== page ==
When attempting to understand the layers of consciousness, the iceberg-model – in particular the way in which Freud has used this metaphor – comes readily to mind, and also seems to be a very useful approach to thinking about the workings of the mind.[1] Most theories of the unconscious which use this model split the mind up into three parts, as can also be seen in figure 3 below. These three parts are:

  • Things that are conscious, include those which one is directly aware of in the present moment: “The conscious mind includes everything that is inside of our awareness. The contents of the conscious mind are the things we are aware of or can easily bring into awareness.”[2]
  • Things that are subconscious include those one is usually not aware of but could be. On the one hand, one is able to observe in several active ways, although in varying degrees of clarity and directness, the content of the subconscious: imagination, remembering and introspection. On the other hand, subvocalization and subvisualization also arise from the subconscious. These two, however, are emergent, that is, they come into consciousness without active effort. They are the murmurings of the mind, which can only be heard if one pays attention to them.[3]
  • Things that are unconscious cannot be penetrated. Here we find forgotten or repressed memories, but also deep motivations and desires.[4] Also, it is here that the actual mechanisms of the brain are located, which are taken to be largely universal. Beyond a certain part that scientists claim to know about, there is also a large part about which nothing, or only very little, is known.[5]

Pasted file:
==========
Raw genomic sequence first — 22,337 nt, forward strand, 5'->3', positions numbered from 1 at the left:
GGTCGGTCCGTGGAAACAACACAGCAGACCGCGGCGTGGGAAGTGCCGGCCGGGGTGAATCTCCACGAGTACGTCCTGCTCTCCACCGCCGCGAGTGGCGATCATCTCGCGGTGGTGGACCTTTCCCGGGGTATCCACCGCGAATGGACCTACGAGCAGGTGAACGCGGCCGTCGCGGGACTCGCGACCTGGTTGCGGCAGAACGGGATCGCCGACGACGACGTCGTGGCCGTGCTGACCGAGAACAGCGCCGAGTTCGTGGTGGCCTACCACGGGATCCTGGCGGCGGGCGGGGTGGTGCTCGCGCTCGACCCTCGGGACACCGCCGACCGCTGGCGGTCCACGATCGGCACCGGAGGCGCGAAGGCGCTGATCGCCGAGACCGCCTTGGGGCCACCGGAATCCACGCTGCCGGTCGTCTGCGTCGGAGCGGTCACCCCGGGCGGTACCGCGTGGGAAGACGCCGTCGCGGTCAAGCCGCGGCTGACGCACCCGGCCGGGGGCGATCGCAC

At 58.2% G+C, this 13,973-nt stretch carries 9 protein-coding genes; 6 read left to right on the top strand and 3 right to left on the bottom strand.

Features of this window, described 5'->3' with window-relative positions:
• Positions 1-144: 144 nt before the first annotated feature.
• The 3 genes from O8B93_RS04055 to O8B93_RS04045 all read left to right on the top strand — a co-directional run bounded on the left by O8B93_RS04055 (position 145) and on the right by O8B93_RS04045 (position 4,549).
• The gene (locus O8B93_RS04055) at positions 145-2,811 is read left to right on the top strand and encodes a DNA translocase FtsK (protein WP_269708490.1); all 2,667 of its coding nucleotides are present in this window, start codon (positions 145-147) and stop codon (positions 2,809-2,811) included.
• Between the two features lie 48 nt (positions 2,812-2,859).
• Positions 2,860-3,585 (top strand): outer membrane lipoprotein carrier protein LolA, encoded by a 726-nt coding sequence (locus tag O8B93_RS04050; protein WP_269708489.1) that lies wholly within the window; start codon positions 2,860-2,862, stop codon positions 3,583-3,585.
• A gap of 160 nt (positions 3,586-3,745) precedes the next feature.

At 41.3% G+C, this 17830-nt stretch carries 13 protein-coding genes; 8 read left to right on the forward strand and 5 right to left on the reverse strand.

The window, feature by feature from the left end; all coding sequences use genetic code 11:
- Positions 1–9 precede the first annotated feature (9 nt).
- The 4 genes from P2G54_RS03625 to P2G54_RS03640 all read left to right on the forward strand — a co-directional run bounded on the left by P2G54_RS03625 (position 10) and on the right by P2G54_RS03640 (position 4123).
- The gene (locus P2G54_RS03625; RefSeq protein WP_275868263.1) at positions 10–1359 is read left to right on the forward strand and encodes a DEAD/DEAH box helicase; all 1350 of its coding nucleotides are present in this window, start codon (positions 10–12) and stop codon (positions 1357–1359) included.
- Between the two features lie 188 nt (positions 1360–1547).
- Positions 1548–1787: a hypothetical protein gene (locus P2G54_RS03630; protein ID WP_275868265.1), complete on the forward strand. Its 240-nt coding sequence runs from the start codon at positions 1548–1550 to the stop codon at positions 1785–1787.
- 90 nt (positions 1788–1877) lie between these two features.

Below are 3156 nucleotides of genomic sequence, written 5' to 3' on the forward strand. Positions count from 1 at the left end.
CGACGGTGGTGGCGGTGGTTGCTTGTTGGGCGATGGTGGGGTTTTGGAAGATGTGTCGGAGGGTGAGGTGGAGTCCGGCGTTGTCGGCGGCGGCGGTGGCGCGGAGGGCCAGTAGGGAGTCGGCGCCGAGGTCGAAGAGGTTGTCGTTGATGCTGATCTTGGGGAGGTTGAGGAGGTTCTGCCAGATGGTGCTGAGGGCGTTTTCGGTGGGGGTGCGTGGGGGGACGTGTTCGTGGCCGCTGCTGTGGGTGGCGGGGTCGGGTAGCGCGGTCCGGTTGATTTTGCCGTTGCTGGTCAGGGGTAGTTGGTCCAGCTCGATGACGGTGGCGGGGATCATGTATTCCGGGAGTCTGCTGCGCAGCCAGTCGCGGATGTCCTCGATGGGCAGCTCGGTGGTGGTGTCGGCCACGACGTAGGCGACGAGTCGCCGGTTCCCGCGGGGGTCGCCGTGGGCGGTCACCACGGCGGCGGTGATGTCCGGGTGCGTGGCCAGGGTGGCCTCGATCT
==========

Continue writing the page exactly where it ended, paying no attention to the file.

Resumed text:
Icerbeg Model of the Mind              Figure: Iceberg Model of Freud[6]


[1]cf. MISHLOVE, Jeffrey; PINKER, Steven: Language and Consciousness Part I.

[2] CHERRY, Kendra: What is Psychoanalysis? The Psychoanalytic Approach to Psychology. URL: http://psychology.about.com/od/historyofpsychology/a/psychodynamic.htm [As of 17.02.2016].

[3]  cf. MISHLOVE, Jeffrey; PINKER, Steven: Language and Consciousness Part I.

[4] cf. CHERRY, Kendra: What is Psychoanalysis?

[5] cf. CORSINI, Raymond; WEDDING, Danny; edited by SCHREIBER, Linda et al.: Current Psychotherapies. 9th Edition. New York et al.: Brooks/Cole 2010, p. 24.

[6] cf. CHERRY, Kendra: What is Psychoanalysis? [own illustration].


The Iceberg Model is also part of my pre-academic paper “Thinking in and beyond Language: On Linguistic Relativity and a Model of Conceptual Thought”, which can be found here.

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